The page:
Rich Hill: Can’t Say My Success With Boston Red Sox Is ‘Just Dumb Luck’

Don’t call it a fluke.

Although Rich Hill’s out-of-nowhere four-start stretch of brilliance with the Boston Red Sox likely isn’t sustainable, the 35-year-old left-hander is hopeful teams will recognize his accomplishments as more than just a flash in the pan when he hits free agency this offseason.

“I’m looking forward to it,” Hill told WEEI.com’s Rob Bradford this week. “It’s just that body of work. You can’t look at that and deny what’s going on. Anybody in baseball who knows the game, if you’re looking at it, you have to acknowledge there’s a lot there. I think for me, I have to be a proponent of myself and go out there and continue to fight off the field as much as I did on the field.”

Hill suffered the loss Thursday night as the New York Yankees snapped Boston’s six-game winning streak. The veteran lefty still pitched well, though, and he’ll hit the open market this winter on the heels of a four-start audition with Boston in which he went 2-1 with a 1.55 ERA, a 0.66 WHIP and 36 strikeouts in 29 innings.

Not bad for a guy who pitched for the Long Island Ducks of the independent Atlantic League of Professional Baseball earlier this season before signing with the Red Sox.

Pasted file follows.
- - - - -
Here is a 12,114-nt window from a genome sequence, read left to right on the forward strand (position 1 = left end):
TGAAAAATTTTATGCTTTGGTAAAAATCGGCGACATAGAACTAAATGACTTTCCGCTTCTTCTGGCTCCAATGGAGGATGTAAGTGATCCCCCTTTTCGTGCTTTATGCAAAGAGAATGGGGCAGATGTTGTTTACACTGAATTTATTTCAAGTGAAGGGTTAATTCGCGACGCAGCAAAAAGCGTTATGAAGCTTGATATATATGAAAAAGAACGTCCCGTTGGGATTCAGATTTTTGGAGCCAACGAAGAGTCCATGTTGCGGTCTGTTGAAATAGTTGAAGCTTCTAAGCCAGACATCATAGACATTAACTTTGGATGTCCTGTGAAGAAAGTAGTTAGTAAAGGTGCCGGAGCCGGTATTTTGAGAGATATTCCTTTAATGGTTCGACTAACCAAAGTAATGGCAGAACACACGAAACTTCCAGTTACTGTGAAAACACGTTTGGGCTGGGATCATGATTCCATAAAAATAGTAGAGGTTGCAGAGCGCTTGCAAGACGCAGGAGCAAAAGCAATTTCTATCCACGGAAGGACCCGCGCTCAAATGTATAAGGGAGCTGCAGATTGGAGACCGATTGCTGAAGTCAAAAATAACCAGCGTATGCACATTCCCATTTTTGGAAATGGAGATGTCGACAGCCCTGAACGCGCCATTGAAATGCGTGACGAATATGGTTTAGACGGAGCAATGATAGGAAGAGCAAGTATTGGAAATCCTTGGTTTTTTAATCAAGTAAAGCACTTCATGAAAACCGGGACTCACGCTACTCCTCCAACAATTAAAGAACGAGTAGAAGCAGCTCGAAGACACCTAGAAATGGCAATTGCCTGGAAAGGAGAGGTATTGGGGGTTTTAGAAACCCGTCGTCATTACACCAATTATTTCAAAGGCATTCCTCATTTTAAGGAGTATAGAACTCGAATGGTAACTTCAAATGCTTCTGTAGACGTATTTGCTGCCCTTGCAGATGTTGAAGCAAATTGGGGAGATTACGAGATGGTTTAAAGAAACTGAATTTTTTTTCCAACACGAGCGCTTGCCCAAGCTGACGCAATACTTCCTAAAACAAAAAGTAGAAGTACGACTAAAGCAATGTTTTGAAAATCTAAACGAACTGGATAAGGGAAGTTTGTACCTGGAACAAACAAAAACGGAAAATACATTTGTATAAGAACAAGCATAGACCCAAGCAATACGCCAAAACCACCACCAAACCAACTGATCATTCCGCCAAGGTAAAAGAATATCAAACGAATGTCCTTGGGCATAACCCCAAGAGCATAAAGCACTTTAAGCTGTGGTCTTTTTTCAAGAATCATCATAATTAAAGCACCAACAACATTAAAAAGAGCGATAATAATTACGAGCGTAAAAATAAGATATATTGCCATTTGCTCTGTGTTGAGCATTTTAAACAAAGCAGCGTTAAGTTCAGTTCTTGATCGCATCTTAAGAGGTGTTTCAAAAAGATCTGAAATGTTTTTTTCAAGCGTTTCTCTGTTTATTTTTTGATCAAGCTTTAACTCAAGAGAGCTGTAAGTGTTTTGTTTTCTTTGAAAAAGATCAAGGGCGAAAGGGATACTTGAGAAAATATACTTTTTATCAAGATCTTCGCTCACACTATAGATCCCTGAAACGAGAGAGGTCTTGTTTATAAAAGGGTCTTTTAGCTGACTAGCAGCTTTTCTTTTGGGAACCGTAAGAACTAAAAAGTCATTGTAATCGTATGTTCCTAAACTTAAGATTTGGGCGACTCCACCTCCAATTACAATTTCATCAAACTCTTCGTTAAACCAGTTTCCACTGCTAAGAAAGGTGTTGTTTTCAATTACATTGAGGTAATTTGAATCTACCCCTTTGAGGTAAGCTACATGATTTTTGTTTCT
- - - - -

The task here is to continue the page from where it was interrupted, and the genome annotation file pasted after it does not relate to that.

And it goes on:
“The four games I pitched aren’t four games you look at and say, ‘That was just dumb luck,’ ” Hill told Bradford. “I faced the best hitters in the American League, and doing it in the American League East is something that can’t be denied.”

Hill faced each member of the AL East — Yankees, Baltimore Orioles, Toronto Blue Jays and Tampa Bay Rays — in his four starts, which certainly lends credence to the southpaw’s stance that his late-season breakout wasn’t a walk in the park. He also had some major league success earlier in his career, both as a starter and a reliever, so perhaps a team will carve out a role for the Milton, Mass., native.

“I’ve never spoke like this before in the past because for me to be humble is extremely important,” Hill, currently making the major league minimum, told Bradford. “But in this part of the game you have to go out and stand up for yourself and that’s something I’m looking forward to doing in the offseason.

“It’s confidence. It’s going out there and saying, ‘I can pitch for anybody, against anybody, anytime, anywhere.’ I feel very (full of conviction).”

Thumbnail photo via John E. Sokolowski/USA TODAY Sports Images

Thumbnail photo via Red Sox pitcher Rich Hill throws a pitch.

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